what to do in spring

The way hives kick off in spring depends on the temperature, both days and nights.

DO NOT OPEN HIVES too early in spring as brood and bees can become chilled and die.

The thing to do early is:

  • Observe bees flying, to see how many and how much pollen is being brought in
  • Feel weight of hive by back handle method.   If light, stimulative feed, i.e., 1 part of sugar to 2 parts of water.  Feed warm and don’t give large amounts as whatever is not eaten quickly can start to ferment and alcohol kills bees.

After a couple of weeks of warm weather, both days and nights:

  • Inspect hives in the middle of the day
  • Look at the brood, observing the number of eggs, pattern of laying, larvae and sealed brood
  • Look for signs of disease – E.F.B., A.F.B., Chalk brood, Sac brood, Nosema and spring dwindle
  • Available food supplies

Now is time to FIND and CLIP and MARK the queens

Depending on brood and conditions

  • How much pollen
  • How much available nectar, shake frame to gauge
  • How many bees.  If necessary add additional super, lifting up frame of sealed brood.  Put drawn comb into space left vacant.

Look at the bees EVERY 3 WEEKS, unless wanting to breed queens.  Eliminate drone comb by removal.  In its place put worker drawn comb.  The drone cells on bottom bar of frames should be scraped with the hive tool.  Bees will clean them out.  The queen will lay again but as it takes 25 days for drones to hatch out, and providing you are looking every three weeks you just go through the same process again and again.


  • Congestion of brood nest.  DRONES help do this.
  • Insufficient room for queens to lay in
  • Plentiful supply of pollen and thin stimulative nectar.  Remember 1 of sugar, 2 of water to stimulate feed hives.
  • Old queens
  • Queens bred – or swarms gathered at swarming time (this genetic trait is bred in them)

As the season moves into late spring or earlier, depending on weather conditions, the signs to look for indicating bees preparing to swarm are:

  • Queen cups (drawn out of face of combs)
  • Congestion of brood nest
  • Lack of amounts of eggs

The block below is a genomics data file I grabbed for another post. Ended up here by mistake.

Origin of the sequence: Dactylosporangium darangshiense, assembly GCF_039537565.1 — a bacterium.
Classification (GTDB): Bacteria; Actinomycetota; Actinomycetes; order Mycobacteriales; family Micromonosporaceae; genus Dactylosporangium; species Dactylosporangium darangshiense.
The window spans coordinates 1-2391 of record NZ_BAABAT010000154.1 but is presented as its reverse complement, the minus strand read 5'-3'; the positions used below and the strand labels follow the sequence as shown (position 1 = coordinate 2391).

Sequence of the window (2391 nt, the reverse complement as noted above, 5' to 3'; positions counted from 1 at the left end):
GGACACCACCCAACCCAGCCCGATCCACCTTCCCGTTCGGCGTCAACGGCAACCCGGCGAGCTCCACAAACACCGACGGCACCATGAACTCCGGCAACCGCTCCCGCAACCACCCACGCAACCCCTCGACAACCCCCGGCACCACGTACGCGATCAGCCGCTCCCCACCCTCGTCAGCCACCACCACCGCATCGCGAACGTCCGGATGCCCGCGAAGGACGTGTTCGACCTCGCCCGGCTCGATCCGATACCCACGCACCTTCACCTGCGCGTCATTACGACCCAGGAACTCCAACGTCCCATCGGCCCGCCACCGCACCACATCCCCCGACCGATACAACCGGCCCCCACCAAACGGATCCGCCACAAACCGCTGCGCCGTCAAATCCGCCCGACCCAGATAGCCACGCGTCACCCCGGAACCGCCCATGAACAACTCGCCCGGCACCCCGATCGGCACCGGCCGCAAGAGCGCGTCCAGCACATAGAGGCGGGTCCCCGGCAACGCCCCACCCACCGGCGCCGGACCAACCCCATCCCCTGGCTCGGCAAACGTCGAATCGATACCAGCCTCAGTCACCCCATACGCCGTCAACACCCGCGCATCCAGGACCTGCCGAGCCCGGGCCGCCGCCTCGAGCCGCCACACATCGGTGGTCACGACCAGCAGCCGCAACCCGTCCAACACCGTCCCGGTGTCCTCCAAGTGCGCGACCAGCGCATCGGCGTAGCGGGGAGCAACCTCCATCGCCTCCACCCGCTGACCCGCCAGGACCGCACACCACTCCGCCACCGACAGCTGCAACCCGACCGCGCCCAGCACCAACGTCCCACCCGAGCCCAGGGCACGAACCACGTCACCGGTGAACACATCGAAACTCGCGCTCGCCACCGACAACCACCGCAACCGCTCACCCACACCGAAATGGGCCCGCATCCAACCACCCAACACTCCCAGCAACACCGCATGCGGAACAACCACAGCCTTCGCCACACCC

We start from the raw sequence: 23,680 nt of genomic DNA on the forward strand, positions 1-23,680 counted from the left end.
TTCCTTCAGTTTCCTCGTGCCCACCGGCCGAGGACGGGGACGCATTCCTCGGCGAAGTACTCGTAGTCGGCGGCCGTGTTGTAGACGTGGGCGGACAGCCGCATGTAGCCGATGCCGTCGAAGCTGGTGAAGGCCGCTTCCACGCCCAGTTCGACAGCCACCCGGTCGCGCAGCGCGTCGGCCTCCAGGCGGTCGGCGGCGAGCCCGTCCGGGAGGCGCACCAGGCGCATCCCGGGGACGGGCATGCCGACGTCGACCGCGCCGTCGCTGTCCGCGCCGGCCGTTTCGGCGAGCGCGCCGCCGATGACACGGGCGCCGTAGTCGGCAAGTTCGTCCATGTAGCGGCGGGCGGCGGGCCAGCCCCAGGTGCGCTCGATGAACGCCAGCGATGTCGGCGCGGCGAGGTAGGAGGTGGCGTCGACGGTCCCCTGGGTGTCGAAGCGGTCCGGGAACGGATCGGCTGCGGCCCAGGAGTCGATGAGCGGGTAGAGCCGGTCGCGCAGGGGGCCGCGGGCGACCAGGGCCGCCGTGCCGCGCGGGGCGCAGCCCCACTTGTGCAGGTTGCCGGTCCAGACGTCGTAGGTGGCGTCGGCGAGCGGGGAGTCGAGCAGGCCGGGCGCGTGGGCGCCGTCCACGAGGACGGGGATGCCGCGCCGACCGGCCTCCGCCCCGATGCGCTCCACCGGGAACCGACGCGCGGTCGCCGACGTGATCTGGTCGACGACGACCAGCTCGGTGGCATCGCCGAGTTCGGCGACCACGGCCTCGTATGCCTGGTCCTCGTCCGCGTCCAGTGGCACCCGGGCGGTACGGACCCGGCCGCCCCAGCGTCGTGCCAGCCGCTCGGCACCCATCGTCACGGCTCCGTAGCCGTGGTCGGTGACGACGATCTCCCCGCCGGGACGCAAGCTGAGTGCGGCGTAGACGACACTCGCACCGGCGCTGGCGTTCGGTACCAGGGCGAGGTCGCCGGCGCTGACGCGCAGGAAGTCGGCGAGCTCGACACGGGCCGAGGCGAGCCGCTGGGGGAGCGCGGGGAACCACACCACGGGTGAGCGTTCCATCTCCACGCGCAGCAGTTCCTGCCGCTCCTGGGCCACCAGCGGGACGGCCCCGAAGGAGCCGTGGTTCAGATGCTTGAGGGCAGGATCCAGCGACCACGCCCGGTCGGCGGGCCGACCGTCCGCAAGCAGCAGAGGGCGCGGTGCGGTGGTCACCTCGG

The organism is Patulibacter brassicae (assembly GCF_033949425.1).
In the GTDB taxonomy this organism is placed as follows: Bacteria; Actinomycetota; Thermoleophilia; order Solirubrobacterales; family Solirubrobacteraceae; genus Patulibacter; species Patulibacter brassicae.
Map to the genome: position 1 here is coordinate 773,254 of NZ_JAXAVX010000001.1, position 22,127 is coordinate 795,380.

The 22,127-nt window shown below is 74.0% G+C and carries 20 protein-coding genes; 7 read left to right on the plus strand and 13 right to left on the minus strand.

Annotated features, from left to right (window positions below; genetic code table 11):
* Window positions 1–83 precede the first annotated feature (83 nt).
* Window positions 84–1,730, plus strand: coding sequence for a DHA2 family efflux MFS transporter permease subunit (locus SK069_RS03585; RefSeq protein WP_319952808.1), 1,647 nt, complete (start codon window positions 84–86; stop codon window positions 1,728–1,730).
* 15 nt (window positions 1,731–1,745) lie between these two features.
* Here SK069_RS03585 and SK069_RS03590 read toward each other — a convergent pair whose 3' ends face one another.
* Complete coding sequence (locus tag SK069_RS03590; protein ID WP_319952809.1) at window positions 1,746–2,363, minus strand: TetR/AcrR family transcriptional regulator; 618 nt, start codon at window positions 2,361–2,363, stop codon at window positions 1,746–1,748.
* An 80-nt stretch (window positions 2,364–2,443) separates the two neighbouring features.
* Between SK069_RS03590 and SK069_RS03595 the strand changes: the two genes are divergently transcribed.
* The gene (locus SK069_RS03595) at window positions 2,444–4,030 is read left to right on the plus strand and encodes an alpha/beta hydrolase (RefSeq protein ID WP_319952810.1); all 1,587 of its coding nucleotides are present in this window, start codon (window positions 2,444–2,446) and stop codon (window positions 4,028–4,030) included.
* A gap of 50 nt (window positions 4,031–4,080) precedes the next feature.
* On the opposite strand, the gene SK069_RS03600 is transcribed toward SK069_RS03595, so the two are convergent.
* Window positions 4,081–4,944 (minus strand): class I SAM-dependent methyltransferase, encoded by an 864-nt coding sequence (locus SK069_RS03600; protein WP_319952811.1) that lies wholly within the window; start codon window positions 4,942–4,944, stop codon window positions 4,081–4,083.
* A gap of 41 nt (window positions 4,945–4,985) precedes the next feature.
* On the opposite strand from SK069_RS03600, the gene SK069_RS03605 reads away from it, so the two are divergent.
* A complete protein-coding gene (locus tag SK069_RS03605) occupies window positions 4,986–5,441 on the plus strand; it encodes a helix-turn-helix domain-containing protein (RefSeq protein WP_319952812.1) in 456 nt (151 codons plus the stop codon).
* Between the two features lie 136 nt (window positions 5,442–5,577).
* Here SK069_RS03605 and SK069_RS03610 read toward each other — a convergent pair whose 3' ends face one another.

• More larvae
  • Sealed brood
  • Maybe eggs in queen cups


  • Expand brood nest
  • Remove all sealed brood frames.  In their place spread out the other frames and interleave frames of foundation so as you have brood, foundation, brood and so on.
  • Place the new super containing the brood frames that have been taken out and repeat the same brood, foundation, brood process in that box.  Then add a super of foundation on top of that box.

As a result conditions of ABNORMALITY have been created in the hive;  and the bees that were thinking of swarming have to repair after this interference.

  • A hive works internally on a BEE SPACE and this has the backs of the bees on one comb just touching the backs of the bees on the next comb.  As new foundation has been placed in the hive this cannot occur and therefore the bees draw the foundation out to get the required bee space.
  • Also in the BROOD CHAMBER there cannot be gaps in the brood as this is unnatural and as such the bees feed the queen lavishly on Royal Jelly and her abdomen swells and she commences to lay up all those frames of foundation that you interleaved between the brood.

So as you can see the whole hive has to work to get their hive back into shape again and there is no time to think about swarming and queens in full lay cannot swarm.  In a couple of weeks look at the brood again, as well as the condition of the hive, and if the bees are preparing to swarm repeat the process all over again.

If you have any weaker hives you can take frames of brood and bees and add them to weaker hives to make them stronger.

If, on the next inspection, the bees are still making preparation to swarm create an artificial swarm by taking a whole box of brood and bees and moving this to a new place with a new bottom board and lid and in its place put a new box with frames of foundation and move up brood frames and do the interleaving process again.


However, if the queen cannot be found, look at both hives in the next two days and you will know which hive has the queen in it as the other one will have drawn cells.

Once, either a honey flow is found or the main honey flow has commenced then the bees will forget about swarming, the bees will get down to gathering.

If that extra hive is not wanted, and if the new queen that the bees have made and her progeny is quiet and easy to work then kill the original queen and UNITE the two.  To do this use a couple of sheets of newspaper with a couple of sharp knife splits or cuts in it resulting in a super honey gathering hive.


This is the time to start extracting.  It depends on

  • The honey flows and what is to follow
  • How much honey taken

This is the time to get good drawn combs by interleaving foundation between the stickies which have been put back on the bees.

Stuart Garske
bee sting envenomation